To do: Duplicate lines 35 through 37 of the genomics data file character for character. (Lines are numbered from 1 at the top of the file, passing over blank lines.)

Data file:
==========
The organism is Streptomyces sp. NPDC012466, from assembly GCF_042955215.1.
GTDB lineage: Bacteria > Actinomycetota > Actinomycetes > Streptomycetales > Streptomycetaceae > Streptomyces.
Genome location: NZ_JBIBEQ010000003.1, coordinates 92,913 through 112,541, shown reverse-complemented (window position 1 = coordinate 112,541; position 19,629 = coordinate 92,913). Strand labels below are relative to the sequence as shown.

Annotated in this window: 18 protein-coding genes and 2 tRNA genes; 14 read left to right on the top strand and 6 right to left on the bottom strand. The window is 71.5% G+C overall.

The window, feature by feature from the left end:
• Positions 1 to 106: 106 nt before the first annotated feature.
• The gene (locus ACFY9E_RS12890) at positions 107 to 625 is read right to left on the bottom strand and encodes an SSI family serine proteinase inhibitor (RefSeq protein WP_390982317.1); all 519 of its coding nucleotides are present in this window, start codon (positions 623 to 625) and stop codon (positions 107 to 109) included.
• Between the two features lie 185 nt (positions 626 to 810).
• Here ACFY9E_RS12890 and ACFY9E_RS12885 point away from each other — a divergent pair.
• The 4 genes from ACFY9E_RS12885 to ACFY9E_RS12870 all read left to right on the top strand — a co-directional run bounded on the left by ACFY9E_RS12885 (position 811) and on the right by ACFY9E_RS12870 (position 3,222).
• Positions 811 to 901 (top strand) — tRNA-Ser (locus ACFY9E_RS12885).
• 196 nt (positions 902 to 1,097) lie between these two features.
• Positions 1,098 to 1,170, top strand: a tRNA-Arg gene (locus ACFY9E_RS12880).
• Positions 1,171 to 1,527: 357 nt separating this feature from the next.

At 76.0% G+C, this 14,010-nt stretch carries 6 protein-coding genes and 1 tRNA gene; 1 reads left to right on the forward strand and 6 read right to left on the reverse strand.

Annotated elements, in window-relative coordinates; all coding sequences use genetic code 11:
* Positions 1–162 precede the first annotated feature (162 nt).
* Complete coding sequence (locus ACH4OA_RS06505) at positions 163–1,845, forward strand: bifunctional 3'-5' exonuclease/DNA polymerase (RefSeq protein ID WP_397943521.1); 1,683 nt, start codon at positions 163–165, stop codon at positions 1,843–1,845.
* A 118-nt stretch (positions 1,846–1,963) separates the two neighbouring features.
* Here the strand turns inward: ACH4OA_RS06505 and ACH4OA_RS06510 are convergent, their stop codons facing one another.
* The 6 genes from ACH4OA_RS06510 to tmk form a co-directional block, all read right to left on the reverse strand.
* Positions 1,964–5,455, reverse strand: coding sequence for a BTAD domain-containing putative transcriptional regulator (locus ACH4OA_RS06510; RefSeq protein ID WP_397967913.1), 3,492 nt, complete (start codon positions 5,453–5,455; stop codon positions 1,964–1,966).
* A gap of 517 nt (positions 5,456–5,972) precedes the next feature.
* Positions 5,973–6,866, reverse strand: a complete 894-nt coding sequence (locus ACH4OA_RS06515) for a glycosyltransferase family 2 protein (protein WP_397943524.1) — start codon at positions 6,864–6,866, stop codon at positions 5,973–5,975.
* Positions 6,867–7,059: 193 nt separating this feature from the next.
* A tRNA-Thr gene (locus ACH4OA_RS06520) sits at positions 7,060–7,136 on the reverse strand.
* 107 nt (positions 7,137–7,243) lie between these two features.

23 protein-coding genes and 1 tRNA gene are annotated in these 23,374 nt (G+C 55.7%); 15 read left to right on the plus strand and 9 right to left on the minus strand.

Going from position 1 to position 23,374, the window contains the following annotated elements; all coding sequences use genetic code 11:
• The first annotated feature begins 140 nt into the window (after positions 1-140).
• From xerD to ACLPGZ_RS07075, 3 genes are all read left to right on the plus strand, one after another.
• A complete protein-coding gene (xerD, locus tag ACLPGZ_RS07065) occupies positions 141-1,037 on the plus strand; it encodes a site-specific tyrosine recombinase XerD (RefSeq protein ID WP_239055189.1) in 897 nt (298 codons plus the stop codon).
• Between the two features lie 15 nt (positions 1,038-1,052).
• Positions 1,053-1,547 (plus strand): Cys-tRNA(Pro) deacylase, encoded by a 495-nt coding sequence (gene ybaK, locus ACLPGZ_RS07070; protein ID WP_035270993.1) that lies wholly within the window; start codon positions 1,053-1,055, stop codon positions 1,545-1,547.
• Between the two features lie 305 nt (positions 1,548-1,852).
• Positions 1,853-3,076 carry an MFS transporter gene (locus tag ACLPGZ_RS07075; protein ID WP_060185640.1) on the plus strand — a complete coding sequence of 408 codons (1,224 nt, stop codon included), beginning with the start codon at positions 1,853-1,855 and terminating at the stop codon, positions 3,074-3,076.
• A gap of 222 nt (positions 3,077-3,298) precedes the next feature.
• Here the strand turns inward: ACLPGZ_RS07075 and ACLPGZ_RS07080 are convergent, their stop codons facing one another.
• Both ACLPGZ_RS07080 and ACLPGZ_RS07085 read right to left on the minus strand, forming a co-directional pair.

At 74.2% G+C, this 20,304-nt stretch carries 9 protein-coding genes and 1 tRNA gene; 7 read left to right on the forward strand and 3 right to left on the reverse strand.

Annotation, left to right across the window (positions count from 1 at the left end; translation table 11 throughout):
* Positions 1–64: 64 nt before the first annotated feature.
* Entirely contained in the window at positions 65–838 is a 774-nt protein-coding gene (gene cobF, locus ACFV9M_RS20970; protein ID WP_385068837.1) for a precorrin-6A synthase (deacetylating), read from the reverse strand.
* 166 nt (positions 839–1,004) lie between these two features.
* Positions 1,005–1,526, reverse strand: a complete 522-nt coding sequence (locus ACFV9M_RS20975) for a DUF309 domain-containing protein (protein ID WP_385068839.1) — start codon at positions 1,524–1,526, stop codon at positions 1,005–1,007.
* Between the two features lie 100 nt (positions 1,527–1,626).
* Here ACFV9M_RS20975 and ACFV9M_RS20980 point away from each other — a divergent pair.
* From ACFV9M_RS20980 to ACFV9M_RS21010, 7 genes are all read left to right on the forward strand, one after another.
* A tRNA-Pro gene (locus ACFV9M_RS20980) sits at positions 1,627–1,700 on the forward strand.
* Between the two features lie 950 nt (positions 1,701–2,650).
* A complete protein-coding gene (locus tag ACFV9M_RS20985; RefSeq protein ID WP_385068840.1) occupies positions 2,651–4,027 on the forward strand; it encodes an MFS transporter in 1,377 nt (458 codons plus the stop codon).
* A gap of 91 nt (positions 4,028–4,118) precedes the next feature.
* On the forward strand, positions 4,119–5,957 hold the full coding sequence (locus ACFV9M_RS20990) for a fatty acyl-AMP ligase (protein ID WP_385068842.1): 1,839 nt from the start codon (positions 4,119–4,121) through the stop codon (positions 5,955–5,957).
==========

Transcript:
• Between the two features lie 305 nt (positions 1,548-1,852).
• Positions 1,853-3,076 carry an MFS transporter gene (locus tag ACLPGZ_RS07075; protein ID WP_060185640.1) on the plus strand — a complete coding sequence of 408 codons (1,224 nt, stop codon included), beginning with the start codon at positions 1,853-1,855 and terminating at the stop codon, positions 3,074-3,076.
• A gap of 222 nt (positions 3,077-3,298) precedes the next feature.